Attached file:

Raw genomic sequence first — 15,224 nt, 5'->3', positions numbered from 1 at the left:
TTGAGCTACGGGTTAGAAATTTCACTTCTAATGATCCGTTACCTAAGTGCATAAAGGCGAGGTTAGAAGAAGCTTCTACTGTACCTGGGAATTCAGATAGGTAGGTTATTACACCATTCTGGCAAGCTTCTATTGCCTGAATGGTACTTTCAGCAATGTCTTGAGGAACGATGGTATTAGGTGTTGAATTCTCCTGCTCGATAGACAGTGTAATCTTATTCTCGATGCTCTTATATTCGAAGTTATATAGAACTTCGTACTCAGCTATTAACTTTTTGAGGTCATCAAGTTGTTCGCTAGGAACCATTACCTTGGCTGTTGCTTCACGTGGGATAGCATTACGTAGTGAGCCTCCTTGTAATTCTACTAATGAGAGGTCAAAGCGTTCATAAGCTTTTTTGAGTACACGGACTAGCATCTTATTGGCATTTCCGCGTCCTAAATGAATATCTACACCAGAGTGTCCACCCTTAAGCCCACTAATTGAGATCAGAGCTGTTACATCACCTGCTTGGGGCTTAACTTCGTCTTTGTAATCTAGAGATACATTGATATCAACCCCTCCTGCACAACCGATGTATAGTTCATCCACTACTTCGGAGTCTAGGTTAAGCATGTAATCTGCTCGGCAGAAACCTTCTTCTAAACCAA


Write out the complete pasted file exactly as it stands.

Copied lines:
Raw genomic sequence first — 15,224 nt, 5'->3', positions numbered from 1 at the left:
TTGAGCTACGGGTTAGAAATTTCACTTCTAATGATCCGTTACCTAAGTGCATAAAGGCGAGGTTAGAAGAAGCTTCTACTGTACCTGGGAATTCAGATAGGTAGGTTATTACACCATTCTGGCAAGCTTCTATTGCCTGAATGGTACTTTCAGCAATGTCTTGAGGAACGATGGTATTAGGTGTTGAATTCTCCTGCTCGATAGACAGTGTAATCTTATTCTCGATGCTCTTATATTCGAAGTTATATAGAACTTCGTACTCAGCTATTAACTTTTTGAGGTCATCAAGTTGTTCGCTAGGAACCATTACCTTGGCTGTTGCTTCACGTGGGATAGCATTACGTAGTGAGCCTCCTTGTAATTCTACTAATGAGAGGTCAAAGCGTTCATAAGCTTTTTTGAGTACACGGACTAGCATCTTATTGGCATTTCCGCGTCCTAAATGAATATCTACACCAGAGTGTCCACCCTTAAGCCCACTAATTGAGATCAGAGCTGTTACATCACCTGCTTGGGGCTTAACTTCGTCTTTGTAATCTAGAGATACATTGATATCAACCCCTCCTGCACAACCGATGTATAGTTCATCCACTACTTCGGAGTCTAGGTTAAGCATGTAATCTGCTCGGCAGAAACCTTCTTCTAAACCAA